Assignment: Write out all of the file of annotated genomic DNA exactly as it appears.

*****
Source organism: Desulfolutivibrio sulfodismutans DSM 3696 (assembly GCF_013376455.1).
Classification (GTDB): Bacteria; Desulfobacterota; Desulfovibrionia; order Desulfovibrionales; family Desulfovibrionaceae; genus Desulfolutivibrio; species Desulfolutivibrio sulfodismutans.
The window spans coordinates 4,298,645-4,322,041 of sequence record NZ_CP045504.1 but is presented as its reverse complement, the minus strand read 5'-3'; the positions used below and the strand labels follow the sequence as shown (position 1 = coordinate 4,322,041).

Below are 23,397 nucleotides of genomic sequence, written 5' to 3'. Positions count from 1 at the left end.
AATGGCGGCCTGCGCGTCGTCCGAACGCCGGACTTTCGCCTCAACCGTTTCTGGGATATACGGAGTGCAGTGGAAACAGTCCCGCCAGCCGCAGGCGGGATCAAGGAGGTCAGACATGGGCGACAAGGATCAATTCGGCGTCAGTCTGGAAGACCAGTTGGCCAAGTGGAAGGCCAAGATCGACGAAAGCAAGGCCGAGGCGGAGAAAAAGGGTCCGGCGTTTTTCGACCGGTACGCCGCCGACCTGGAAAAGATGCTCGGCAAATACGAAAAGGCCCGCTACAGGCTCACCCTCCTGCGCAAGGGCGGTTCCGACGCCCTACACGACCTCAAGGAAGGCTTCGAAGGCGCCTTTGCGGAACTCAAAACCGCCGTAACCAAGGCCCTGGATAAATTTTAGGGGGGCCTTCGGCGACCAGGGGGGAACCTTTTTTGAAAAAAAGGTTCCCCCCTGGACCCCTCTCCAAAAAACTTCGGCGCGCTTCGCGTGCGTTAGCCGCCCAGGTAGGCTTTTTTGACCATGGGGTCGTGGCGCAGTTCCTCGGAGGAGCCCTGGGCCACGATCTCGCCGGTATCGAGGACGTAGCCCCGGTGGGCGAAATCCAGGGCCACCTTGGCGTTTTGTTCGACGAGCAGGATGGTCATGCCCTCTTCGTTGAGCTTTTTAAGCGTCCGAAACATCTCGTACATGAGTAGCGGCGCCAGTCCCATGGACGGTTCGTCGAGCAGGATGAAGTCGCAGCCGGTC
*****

Source organism: Desulfolutivibrio sulfodismutans DSM 3696 (assembly GCF_013376455.1).
Classification (GTDB): Bacteria; Desulfobacterota; Desulfovibrionia; order Desulfovibrionales; family Desulfovibrionaceae; genus Desulfolutivibrio; species Desulfolutivibrio sulfodismutans.
The window spans coordinates 4,298,645-4,322,041 of sequence record NZ_CP045504.1 but is presented as its reverse complement, the minus strand read 5'-3'; the positions used below and the strand labels follow the sequence as shown (position 1 = coordinate 4,322,041).

Below are 23,397 nucleotides of genomic sequence, written 5' to 3'. Positions count from 1 at the left end.
AATGGCGGCCTGCGCGTCGTCCGAACGCCGGACTTTCGCCTCAACCGTTTCTGGGATATACGGAGTGCAGTGGAAACAGTCCCGCCAGCCGCAGGCGGGATCAAGGAGGTCAGACATGGGCGACAAGGATCAATTCGGCGTCAGTCTGGAAGACCAGTTGGCCAAGTGGAAGGCCAAGATCGACGAAAGCAAGGCCGAGGCGGAGAAAAAGGGTCCGGCGTTTTTCGACCGGTACGCCGCCGACCTGGAAAAGATGCTCGGCAAATACGAAAAGGCCCGCTACAGGCTCACCCTCCTGCGCAAGGGCGGTTCCGACGCCCTACACGACCTCAAGGAAGGCTTCGAAGGCGCCTTTGCGGAACTCAAAACCGCCGTAACCAAGGCCCTGGATAAATTTTAGGGGGGCCTTCGGCGACCAGGGGGGAACCTTTTTTGAAAAAAAGGTTCCCCCCTGGACCCCTCTCCAAAAAACTTCGGCGCGCTTCGCGTGCGTTAGCCGCCCAGGTAGGCTTTTTTGACCATGGGGTCGTGGCGCAGTTCCTCGGAGGAGCCCTGGGCCACGATCTCGCCGGTATCGAGGACGTAGCCCCGGTGGGCGAAATCCAGGGCCACCTTGGCGTTTTGTTCGACGAGCAGGATGGTCATGCCCTCTTCGTTGAGCTTTTTAAGCGTCCGAAACATCTCGTACATGAGTAGCGGCGCCAGTCCCATGGACGGTTCGTCGAGCAGGATGAAGTCGCAGCCGGTC